Winding Oak's Bookology Magazine

Celebrating Rosh Hashanah

The Jew­ish High Hol­i­days begin with the fes­tiv­i­ties of the New Year on Rosh Hashanah and end ten days lat­er with the obser­vance of the Day of Atone­ment, Yom Kip­pur. It’s a time of reflec­tion and a renew­al of inten­tions to do bet­ter in the com­ing year. Here are a num­ber of books that will help chil­dren under­stand the tra­di­tions of the hol­i­day and expe­ri­ence the joy of the cel­e­bra­tion.

As always, if you have a book you believe should be on this list, let us know in the com­ments or send us an e‑mail. We’ll most like­ly add it, with a thanks to you.

Apple Days: a Rosh Hashanah Story  

Apple Days: a Rosh Hashanah Sto­ry
writ­ten by Alli­son Sof­fer
ill­lus­trat­ed by Bob McMa­hon
Kar-Ben Pub­lish­ing

Rosh Hashanah is Katy’s favorite hol­i­day because she loves pick­ing apples and mak­ing apple­sauce with her moth­er. But there’s a new arrival in the fam­i­ly which steers atten­tion away from the tra­di­tions. How will Katy cope?

 

Apples and Honey  

Apples and Hon­ey
writ­ten by Joan Hol­ub
illus­trat­ed by Cary Pil­lo-Lassen
Pen­guin

This lift-the-flap book shows young read­ers the mean­ing and tra­di­tions of Rosh Hashanah as chil­dren make New Year’s cards to send to fam­i­ly and friends, go to tem­ple and hear dad blow the sho­far, and, after din­ner, enjoy apples dipped in hon­ey to mark a sweet new year.

Celebrate Rosh Hashanah and Yom Kippur  

Cel­e­brate Rosh Hashanah and Yom Kip­pur:
with Hon­ey, Prayers, and the Sho­far

writ­ten by Deb­o­rah Heilig­man
Nation­al Geo­graph­ic Chil­dren’s Books
Hol­i­days Around the World series

A look at how these two Jew­ish High Holy Days are cel­e­brat­ed world­wide. Rosh Hashanah is a time for reflec­tion and res­o­lu­tion. On Yom Kip­pur, the Day of Atone­ment, Jews fast, pray, and ask God’s for­give­ness for their sins. Deb­o­rah Heilig­man’s live­ly first-per­son text intro­duces read­ers to the sound­ing of the sho­far, the hol­i­days’ greet­ing cards, prayers, and spe­cial foods. Rab­bi Shi­ra Stern’s infor­ma­tive note puts the High Holy Days into wider his­tor­i­cal and cul­tur­al con­text for par­ents and teach­ers.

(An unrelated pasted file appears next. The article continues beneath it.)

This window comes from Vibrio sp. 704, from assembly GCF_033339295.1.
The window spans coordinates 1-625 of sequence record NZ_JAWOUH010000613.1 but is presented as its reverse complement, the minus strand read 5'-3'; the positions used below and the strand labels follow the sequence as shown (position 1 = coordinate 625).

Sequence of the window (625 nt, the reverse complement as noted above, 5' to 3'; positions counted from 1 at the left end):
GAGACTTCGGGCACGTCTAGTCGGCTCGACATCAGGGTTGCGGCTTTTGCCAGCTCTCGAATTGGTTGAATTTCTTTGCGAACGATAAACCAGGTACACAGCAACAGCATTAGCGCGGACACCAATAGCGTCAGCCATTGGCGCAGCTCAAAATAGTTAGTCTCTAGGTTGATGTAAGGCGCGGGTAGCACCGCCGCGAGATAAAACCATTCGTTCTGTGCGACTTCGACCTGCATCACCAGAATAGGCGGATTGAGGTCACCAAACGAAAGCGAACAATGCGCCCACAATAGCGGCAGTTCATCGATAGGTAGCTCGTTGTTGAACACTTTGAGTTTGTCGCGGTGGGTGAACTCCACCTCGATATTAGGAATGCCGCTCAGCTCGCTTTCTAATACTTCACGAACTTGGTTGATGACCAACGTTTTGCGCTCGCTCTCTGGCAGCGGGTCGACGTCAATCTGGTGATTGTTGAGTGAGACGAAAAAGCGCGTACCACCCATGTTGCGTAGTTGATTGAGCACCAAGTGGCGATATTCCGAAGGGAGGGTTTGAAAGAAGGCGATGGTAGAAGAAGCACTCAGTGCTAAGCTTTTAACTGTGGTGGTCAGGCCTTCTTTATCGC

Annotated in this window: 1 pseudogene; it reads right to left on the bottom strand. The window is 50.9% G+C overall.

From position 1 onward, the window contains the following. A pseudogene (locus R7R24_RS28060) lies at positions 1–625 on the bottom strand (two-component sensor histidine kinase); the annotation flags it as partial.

Even Higher  

Even High­er!
A Rosh Hashanah Sto­ry by I.L. Peretz

adapt­ed by Eric A. Kim­mel
illus­trat­ed by Jill Weber
Hol­i­day House

Every year, just before Rosh Hashanah, the rab­bi of Nemirov dis­ap­pears. The vil­lagers are cer­tain their rab­bi flies up to heav­en to speak with God. Where else would such a great and holy man go just before the fate of every soul is decid­ed for the com­ing year? But a skep­ti­cal Lit­vak scoffs at the vil­lagers, claim­ing mir­a­cles can­not hap­pen. He vows to dis­cov­er the rab­bi’s secret, but what he wit­ness­es — an enor­mous act of human com­pas­sion — will make any doubter believe.

Happy New Year, Beni  

Hap­py New Year, Beni
writ­ten and illus­trat­ed by Jane Bre­skin Zal­ben
Macmil­lan

This Rosh Hashanah, Beni and Sara are going to Grand­ma and Grand­pa’s for the hol­i­days. Before din­ner, Sara lights the can­dles and Grand­pa says the Kid­dush. “To a sweet, good year! L’shanah Tovah!” At the tem­ple, Papa blows the sho­far and joy­ful­ly wel­comes in the new year. But cousin Max almost spoils the hol­i­day for every­one — he hogs all the sweet fruits at din­ner and puts creepy sur­pris­es under his cousins’ pil­lows. It’s only when Grand­pa takes a qui­et moment to explain the tra­di­tion of Tash­likh that Max is will­ing to start the new year off with a clean slate. Or is he?

Is It Rosh Hashanah Yet?  

Is It Rosh Hashanah Yet?
writ­ten by Chris Barash
illus­trat­ed by Alessan­dra Psacharop­u­lo
Albert Whit­man

As sum­mer ends and fall set­tles in, a fam­i­ly pre­pares to cel­e­brate the Jew­ish New Year, Rosh Hashanah. It’s time to pick apples, make cards, light the can­dles, and eat brisket to ring in the new year! The refrain “Rosh Hashanah is on its way” is repeat­able for read-alouds.

It's Shofar Time!  

It’s Sho­far Time!
writ­ten by Lat­i­fa Berry Knopf
pho­tographs by Tod Cohen
Lern­er Books

It’s Rosh Hashanah, the Jew­ish New Year. It’s time to learn new things, wear new clothes, and taste new foods. It’s time to toss crumbs into the water and say, “I’m sor­ry.” It’s time to hear the sounds of the sho­far. Rec­om­mend­ed for preschool­ers.

Little Red Rosie  

Lit­tle Red Rosie: a Rosh Hashanah Sto­ry
writ­ten by Eric A. Kim­mel
illus­trat­ed by Mon­i­ca Gutier­rez
Apples & Hon­ey Press

Wel­com­ing your guests for Rosh Hashanah requires cre­ativ­i­ty, orga­ni­za­tion, and care. In this ver­sion of The Lit­tle Red Hen, Rosie pre­pare chal­lah with a lit­tle ? help ? from her friends. 

 

Minnie's Yom Kippur Birthday  

Min­nie’s Yom Kip­pur Birth­day
writ­ten by Mar­i­lyn Singer
illus­trat­ed by Ruth Ros­ner
Harper­Collins
(con­tributed by Natal­ie A. Rosin­sky)

Min­nie’s birth­day falls on Yom Kip­pur, the most solemn of Jew­ish hol­i­days. Her father tells her that her birth­day will be dif­fer­ent, qui­et, reflec­tive. Her moth­er tells her there will also be a sur­prise. After fight­ing with her sis­ter, Min­nie lis­tens to the Rab­bi’s sto­ry of Jon­ah, who did bad things, and how the whale spit him out after he apol­o­gized. Min­nie feels bad­ly about fight­ing with her broth­er and sis­ter, and she whis­pers her apolo­gies. This book beau­ti­ful­ly includes the ele­ments of the hol­i­day and Ros­ner’s illus­tra­tions por­tray the solem­ni­ty and cel­e­bra­tion. Oh, and after the sho­far sounds, the con­gre­ga­tion brings Min­nie a birth­day cake!